medicinal herbs

sweetgrass braids

About a month ago I was with my sister in Fort Erie, tagging along with her when she went to pick up her CSA share at a local farm. While we were there I was treated to a tour of the medicine garden they had on the property, which was fascinating to me. It was divided into quadrants North, South, East, and West, with each quadrant planted according to its direction on the compass. Sweetgrass was the main plant in one of them – I believe it was the North, but I may be wrong – and I was gifted a bunch of it in order to make myself a sweetgrass braid.


Lucky for me, my bunch also included lots of seeds! I’ll be trying them out in the spring, so let me know if you’re interested in growing your own as well. Sweetgrass braids are burned, which produces a lot of sweet-smelling smoke since they really just smolder. The smoke is said to be purifying in the traditional medicine of our aboriginal people. But even if the braids are not burned, they do have a lovely scent and can be enjoyed as they are.


My instructions were to hang up the sweetgrass to dry, then soak it and braid it. Which I did, after first taking out all the seeds and saving them for later.

sweetgrass soaking

I didn’t keep track of the soaking time, but it needs to be pliable enough to braid.

sweetgrass braid

My braid is now dry, and still intact. It’s enhancing the smell of my office. I want to enjoy it a bit more before I burn it.


calendula lip balm

What I wanted to make was calendula salve, for minor skin irritations, since it’s a soothing, healing type herb.

calendula oils

I started with two batches of calendula oil. The one on the left was made using only the petals, and the one on the right was made using the whole flower heads, chopped with a knife.

filtering calendula oil

After straining out the flower bits, I filtered it with a clean old t-shirt.

calendula oil

Can you see the two tones of oil here? The lighter coloured was from the batch with only petals in it, and the darker orange is from the batch of chopped up whole flowers. I think next time I will definitely include all the flower parts, not just the petals!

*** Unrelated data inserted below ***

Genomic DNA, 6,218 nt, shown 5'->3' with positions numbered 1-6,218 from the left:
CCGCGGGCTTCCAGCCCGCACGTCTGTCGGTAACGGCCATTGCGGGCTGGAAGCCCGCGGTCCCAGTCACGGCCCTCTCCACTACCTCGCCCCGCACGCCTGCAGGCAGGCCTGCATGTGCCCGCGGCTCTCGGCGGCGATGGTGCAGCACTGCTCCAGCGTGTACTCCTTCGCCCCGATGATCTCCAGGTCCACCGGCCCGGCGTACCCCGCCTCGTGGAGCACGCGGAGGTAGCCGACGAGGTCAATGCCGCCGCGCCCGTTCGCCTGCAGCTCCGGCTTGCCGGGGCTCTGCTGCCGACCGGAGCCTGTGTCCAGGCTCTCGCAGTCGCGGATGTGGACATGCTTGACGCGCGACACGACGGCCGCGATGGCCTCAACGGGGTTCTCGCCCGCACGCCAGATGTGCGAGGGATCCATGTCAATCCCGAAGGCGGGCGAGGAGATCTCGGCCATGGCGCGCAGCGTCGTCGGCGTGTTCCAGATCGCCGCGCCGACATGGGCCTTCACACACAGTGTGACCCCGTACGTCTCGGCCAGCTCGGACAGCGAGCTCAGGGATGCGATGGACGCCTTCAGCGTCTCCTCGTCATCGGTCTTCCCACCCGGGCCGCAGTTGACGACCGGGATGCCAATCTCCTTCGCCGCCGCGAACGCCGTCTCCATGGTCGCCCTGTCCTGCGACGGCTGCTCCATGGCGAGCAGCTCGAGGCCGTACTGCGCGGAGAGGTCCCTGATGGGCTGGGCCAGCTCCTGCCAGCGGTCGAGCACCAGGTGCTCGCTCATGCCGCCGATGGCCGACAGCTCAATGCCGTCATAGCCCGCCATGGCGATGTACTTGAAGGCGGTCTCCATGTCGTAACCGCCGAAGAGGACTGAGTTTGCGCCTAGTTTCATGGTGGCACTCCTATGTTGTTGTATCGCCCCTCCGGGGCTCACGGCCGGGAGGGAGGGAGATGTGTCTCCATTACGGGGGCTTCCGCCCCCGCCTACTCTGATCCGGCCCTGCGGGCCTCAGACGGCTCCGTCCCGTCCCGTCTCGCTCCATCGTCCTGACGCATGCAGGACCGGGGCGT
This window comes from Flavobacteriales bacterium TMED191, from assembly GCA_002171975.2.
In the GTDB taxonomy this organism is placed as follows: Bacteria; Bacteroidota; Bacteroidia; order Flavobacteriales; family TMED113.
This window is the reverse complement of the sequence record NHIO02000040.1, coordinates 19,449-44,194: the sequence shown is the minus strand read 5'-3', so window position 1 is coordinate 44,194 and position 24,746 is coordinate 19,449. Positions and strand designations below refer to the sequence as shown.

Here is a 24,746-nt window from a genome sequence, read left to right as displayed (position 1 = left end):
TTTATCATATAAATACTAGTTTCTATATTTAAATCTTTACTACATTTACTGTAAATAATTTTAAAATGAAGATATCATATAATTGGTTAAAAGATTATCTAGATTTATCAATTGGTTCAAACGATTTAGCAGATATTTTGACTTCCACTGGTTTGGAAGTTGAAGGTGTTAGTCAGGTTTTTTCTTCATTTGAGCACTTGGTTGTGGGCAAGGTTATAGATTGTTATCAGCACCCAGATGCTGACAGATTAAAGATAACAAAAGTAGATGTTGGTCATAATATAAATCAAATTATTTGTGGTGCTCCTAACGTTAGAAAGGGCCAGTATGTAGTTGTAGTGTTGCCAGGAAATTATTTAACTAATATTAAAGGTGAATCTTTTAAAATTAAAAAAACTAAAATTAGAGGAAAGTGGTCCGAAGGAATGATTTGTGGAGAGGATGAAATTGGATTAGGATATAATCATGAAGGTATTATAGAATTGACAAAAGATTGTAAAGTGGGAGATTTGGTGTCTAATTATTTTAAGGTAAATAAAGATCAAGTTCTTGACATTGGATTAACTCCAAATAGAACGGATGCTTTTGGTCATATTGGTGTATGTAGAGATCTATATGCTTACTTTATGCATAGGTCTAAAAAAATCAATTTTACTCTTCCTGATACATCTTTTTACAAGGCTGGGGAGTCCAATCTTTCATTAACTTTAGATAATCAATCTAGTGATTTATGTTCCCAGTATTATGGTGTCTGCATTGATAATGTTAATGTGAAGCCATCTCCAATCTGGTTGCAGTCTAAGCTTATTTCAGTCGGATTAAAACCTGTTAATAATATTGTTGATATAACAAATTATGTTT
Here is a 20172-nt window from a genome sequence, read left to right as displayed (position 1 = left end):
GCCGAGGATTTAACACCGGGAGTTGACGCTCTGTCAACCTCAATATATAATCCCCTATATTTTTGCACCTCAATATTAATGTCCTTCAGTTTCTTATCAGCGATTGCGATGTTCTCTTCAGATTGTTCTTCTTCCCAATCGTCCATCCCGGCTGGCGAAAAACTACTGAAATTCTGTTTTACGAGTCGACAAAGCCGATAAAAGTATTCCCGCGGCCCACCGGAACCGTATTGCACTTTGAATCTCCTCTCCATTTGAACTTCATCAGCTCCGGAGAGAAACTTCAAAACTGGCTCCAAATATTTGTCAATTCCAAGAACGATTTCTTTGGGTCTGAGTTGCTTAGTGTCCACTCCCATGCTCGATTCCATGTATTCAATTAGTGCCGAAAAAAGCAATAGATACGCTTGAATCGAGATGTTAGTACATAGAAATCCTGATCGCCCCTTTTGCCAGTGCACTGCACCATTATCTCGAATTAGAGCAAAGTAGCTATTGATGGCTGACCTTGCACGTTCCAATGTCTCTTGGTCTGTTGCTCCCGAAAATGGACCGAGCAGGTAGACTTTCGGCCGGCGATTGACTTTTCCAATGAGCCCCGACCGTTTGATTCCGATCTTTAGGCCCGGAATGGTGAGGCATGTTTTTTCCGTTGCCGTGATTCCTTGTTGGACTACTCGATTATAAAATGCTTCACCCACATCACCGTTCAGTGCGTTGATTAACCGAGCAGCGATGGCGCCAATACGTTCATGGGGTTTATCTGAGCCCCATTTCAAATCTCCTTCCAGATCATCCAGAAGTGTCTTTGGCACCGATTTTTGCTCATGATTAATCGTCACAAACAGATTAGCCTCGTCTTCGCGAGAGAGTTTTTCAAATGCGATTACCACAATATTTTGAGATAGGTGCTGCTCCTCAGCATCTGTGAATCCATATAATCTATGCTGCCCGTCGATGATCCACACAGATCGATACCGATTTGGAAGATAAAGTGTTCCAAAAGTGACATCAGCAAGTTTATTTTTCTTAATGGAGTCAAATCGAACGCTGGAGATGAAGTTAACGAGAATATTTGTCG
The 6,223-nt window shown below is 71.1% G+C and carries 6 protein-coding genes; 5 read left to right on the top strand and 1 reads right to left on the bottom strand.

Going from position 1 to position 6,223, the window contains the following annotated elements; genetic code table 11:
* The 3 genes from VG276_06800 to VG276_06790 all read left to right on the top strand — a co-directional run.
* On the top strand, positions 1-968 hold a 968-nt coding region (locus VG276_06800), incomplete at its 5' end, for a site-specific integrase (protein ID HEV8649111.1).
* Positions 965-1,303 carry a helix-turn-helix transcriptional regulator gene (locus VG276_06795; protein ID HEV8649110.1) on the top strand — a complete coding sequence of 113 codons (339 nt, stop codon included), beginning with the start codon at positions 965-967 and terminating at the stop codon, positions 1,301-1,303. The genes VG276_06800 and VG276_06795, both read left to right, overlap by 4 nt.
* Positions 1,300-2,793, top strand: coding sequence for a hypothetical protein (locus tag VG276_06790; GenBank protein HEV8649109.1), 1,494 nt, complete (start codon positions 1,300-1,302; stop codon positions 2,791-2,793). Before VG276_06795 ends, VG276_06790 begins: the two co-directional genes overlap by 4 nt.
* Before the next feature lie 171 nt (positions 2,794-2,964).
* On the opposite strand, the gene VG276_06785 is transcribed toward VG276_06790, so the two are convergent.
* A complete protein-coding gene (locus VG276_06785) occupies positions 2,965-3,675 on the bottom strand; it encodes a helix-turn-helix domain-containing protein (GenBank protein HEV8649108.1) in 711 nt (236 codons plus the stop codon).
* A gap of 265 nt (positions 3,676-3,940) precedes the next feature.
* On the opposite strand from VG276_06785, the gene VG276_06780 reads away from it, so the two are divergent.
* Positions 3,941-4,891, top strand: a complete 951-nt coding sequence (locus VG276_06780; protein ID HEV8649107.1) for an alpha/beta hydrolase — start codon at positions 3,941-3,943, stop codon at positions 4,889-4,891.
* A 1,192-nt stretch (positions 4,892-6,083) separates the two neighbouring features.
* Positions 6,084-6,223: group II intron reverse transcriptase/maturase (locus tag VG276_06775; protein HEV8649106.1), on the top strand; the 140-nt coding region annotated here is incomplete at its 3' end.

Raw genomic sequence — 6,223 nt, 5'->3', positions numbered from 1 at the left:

melting beeswax

I weighed the oil. I think it was about 3.6 oz. Rule of thumb for salves is to add 1 oz of beeswax for every 4-5 oz of oil. So I just threw in the whole ounce of beeswax and began melting it down over low heat. This is where I should have been more careful. I now have very hard salve. So for now I’ll call it lip balm.

salve/balm in jars

The only problem is, I put it in these jars that are too big for balm. So…. I might be re-melting and either adding more oil, or putting it in smaller lip-balm style containers. Maybe with a bit of essential oil of something nice added as well, to counteract that olive oil odour. Live and learn…

calendula salve

There is a lot of Calendula planted in my garden. I love the beautiful orange daisy-like flower, for decoration and for its usefulness. It’s edible; you can sprinkle petals on salads or cook them with rice to colour the rice like you might use saffron. (Some have actually called it ‘poor man’s saffron’ for this reason.)

Yesterday, though, I picked the flowers I had on hand and am currently in the process of creating a calendula oil to use in making salve.

Here’s what I’ve done so far:

calendula flowers

Picked the flowers.

calendula petals

About a quarter cup, if you smoosh it down. Looks like it took 7 flowers.

petals in mason jar

Petals in a glass jar.

oil in jar with calendula

Half a cup of olive oil added to calendula petals.

stir oil and calendula

Stirring it up.

label and date

Label and date.

oil and calendula in a jar on a windowsill

Now it’s in a sunny window, where it will stay for a week or two until the oil has absorbed the colour and nutrition from the calendula petals.

After the oil is strained, it will be used to make a salve for dry skin.